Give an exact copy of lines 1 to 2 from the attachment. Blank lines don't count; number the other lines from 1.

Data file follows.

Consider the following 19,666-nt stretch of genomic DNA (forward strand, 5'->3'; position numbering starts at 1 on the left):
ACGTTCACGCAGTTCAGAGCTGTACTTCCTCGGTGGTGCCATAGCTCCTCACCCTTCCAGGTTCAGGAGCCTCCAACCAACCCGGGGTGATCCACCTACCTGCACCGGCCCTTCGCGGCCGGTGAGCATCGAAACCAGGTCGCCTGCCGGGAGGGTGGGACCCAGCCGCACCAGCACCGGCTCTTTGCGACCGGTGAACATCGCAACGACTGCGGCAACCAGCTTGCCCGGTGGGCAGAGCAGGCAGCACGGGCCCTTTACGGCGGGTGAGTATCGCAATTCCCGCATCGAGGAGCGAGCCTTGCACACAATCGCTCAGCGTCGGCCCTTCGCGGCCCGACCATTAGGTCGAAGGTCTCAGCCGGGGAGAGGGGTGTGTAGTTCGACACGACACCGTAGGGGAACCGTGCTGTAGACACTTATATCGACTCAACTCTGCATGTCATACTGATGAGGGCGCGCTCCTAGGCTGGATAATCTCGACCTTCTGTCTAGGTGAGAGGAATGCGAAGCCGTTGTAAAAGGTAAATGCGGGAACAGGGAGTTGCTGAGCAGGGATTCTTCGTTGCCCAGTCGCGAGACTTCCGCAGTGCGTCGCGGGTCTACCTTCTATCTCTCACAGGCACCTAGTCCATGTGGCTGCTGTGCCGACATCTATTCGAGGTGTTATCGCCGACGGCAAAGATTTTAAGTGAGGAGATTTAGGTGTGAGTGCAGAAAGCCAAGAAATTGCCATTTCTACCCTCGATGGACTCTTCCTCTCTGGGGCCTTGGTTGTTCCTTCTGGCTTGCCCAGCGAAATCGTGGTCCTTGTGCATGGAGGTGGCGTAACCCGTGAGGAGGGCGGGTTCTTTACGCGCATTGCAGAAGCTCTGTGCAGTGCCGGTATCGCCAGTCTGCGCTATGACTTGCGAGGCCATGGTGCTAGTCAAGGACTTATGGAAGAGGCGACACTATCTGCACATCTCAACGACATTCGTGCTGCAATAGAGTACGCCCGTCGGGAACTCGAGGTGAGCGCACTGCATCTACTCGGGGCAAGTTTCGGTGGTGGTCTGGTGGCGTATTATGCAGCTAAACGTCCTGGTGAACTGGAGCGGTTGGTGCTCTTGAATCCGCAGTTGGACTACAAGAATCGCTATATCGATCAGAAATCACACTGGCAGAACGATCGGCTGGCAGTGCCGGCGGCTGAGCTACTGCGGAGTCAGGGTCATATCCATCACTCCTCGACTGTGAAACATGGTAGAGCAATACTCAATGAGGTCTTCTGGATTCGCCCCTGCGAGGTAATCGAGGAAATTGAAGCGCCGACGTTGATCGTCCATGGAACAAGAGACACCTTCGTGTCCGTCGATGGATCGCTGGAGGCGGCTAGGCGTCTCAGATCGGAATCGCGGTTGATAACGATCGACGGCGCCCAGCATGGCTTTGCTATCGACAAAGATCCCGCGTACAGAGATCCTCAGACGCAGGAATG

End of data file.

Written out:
Consider the following 19,666-nt stretch of genomic DNA (forward strand, 5'->3'; position numbering starts at 1 on the left):
ACGTTCACGCAGTTCAGAGCTGTACTTCCTCGGTGGTGCCATAGCTCCTCACCCTTCCAGGTTCAGGAGCCTCCAACCAACCCGGGGTGATCCACCTACCTGCACCGGCCCTTCGCGGCCGGTGAGCATCGAAACCAGGTCGCCTGCCGGGAGGGTGGGACCCAGCCGCACCAGCACCGGCTCTTTGCGACCGGTGAACATCGCAACGACTGCGGCAACCAGCTTGCCCGGTGGGCAGAGCAGGCAGCACGGGCCCTTTACGGCGGGTGAGTATCGCAATTCCCGCATCGAGGAGCGAGCCTTGCACACAATCGCTCAGCGTCGGCCCTTCGCGGCCCGACCATTAGGTCGAAGGTCTCAGCCGGGGAGAGGGGTGTGTAGTTCGACACGACACCGTAGGGGAACCGTGCTGTAGACACTTATATCGACTCAACTCTGCATGTCATACTGATGAGGGCGCGCTCCTAGGCTGGATAATCTCGACCTTCTGTCTAGGTGAGAGGAATGCGAAGCCGTTGTAAAAGGTAAATGCGGGAACAGGGAGTTGCTGAGCAGGGATTCTTCGTTGCCCAGTCGCGAGACTTCCGCAGTGCGTCGCGGGTCTACCTTCTATCTCTCACAGGCACCTAGTCCATGTGGCTGCTGTGCCGACATCTATTCGAGGTGTTATCGCCGACGGCAAAGATTTTAAGTGAGGAGATTTAGGTGTGAGTGCAGAAAGCCAAGAAATTGCCATTTCTACCCTCGATGGACTCTTCCTCTCTGGGGCCTTGGTTGTTCCTTCTGGCTTGCCCAGCGAAATCGTGGTCCTTGTGCATGGAGGTGGCGTAACCCGTGAGGAGGGCGGGTTCTTTACGCGCATTGCAGAAGCTCTGTGCAGTGCCGGTATCGCCAGTCTGCGCTATGACTTGCGAGGCCATGGTGCTAGTCAAGGACTTATGGAAGAGGCGACACTATCTGCACATCTCAACGACATTCGTGCTGCAATAGAGTACGCCCGTCGGGAACTCGAGGTGAGCGCACTGCATCTACTCGGGGCAAGTTTCGGTGGTGGTCTGGTGGCGTATTATGCAGCTAAACGTCCTGGTGAACTGGAGCGGTTGGTGCTCTTGAATCCGCAGTTGGACTACAAGAATCGCTATATCGATCAGAAATCACACTGGCAGAACGATCGGCTGGCAGTGCCGGCGGCTGAGCTACTGCGGAGTCAGGGTCATATCCATCACTCCTCGACTGTGAAACATGGTAGAGCAATACTCAATGAGGTCTTCTGGATTCGCCCCTGCGAGGTAATCGAGGAAATTGAAGCGCCGACGTTGATCGTCCATGGAACAAGAGACACCTTCGTGTCCGTCGATGGATCGCTGGAGGCGGCTAGGCGTCTCAGATCGGAATCGCGGTTGATAACGATCGACGGCGCCCAGCATGGCTTTGCTATCGACAAAGATCCCGCGTACAGAGATCCTCAGACGCAGGAATG